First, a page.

|STRINGHAM, TAMZEN - University Of Nevada|
|SNYDER, DEVON - University Of Nevada|
|LOSSING, SAMUEL - University Of Nevada|
|CARR, CRAIG - Montana State University|
Submitted to: Rangeland Ecology and Management
Publication Type: Peer Reviewed Journal
Publication Acceptance Date: 12/14/2017
Publication Date: 5/31/2018
Citation: Stringham, T.K., Snyder, K.A., Snyder, D.K., Lossing, S.S., Carr, C.A., Stringham, B.J. 2018. Rainfall interception by Singleleaf Piñon and Utah Juniper: implications for stand-level effective precipitation. Rangeland Ecology and Management. 71(3):327-335.
Interpretive Summary: Pinyon and Juniper are native species that are encroaching into areas formerly dominated by sagebrush steppe. These two species are tall-statured trees in comparison to the shrubs and grasses that should dominate the sagebrush steppe. This study examined how much rainfall was intercepted by these larger tree canopies. The results showed that on average, 44% of rainfall was intercepted by the tree canopy and did not reach the soil surface. Therefore, tree canopies effectively reduce the water that is available to shorter-statured grasses and shrubs.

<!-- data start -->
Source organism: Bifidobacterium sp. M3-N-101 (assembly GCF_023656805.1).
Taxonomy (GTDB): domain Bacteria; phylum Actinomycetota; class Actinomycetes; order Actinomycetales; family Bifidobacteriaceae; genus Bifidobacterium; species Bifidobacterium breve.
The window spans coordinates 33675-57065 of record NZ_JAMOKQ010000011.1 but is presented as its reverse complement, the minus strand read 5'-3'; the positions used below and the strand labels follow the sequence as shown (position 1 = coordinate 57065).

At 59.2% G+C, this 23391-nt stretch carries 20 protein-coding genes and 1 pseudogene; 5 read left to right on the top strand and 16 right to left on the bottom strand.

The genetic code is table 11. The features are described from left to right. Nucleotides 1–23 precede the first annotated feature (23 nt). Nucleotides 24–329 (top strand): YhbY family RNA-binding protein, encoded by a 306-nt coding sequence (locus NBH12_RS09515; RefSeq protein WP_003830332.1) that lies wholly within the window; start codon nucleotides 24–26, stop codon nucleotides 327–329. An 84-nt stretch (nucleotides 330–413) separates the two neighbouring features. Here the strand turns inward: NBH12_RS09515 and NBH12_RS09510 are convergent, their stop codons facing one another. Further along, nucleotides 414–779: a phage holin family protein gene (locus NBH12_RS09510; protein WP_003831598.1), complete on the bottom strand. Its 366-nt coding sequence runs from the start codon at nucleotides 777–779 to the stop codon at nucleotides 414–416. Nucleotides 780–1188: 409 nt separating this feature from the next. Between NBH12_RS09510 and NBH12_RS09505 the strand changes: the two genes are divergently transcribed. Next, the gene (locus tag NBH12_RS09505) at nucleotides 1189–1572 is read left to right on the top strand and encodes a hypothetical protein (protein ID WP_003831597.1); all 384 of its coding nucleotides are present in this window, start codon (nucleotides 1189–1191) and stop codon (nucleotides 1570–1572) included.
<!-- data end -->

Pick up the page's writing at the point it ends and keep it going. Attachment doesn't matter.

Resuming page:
Technical Abstract: The expansion of piñon and juniper trees into sagebrush steppe and the infilling of historic woodlands has caused a reduction in the cover and density of the understory vegetation. Competition for limited resources between understory vegetation and trees is a plausible cause of this degradation. Water is the limiting factor in these systems, therefore redistribution of water resources by tree species is critical to understanding the dynamics of these formerly sagebrush dominated rangelands. Tree canopy interception may have a significant role in reducing the amount of rainfall that reaches the ground beneath the tree, thereby reducing the amount of available soil moisture. We measured rainfall redistribution that results from canopy interception by singleleaf piñon (Pinus monophylla Torr. & Frém.) and Utah juniper (Juniperus osteosperma (Torr.) Little) across a gradient of storm sizes. Simulated rainfall was used to quantify interception and effective precipitation during 133 rainfall events ranging in size from 2.2 to 25.9 mm hr-1 on 19 trees of each species, varying in size and shape. Effective precipitation was defined as the sum of throughfall and stemflow beneath tree canopies but above the litter layer. Results indicated that canopy interception averaged 44.6% with no significant difference between the two species. Tree allometrics including height, diameter at breast height, stump diameter and live crown height and width were measured and tree canopy area was calculated. The best fit predictive model of effective precipitation under canopy was described by stump diameter and gross precipitation (R2=0.74, p<0.0001). An alternative model predicted effective precipitation from tree canopy area and gross precipitation (R2=0.74, p<0.0001). Canopy area can be derived from various remote sensing techniques allowing these results to be extrapolated to larger spatial scales to illuminate the effect of increasing tree canopy cover on rainfall interception loss and the potential implications for the water budget.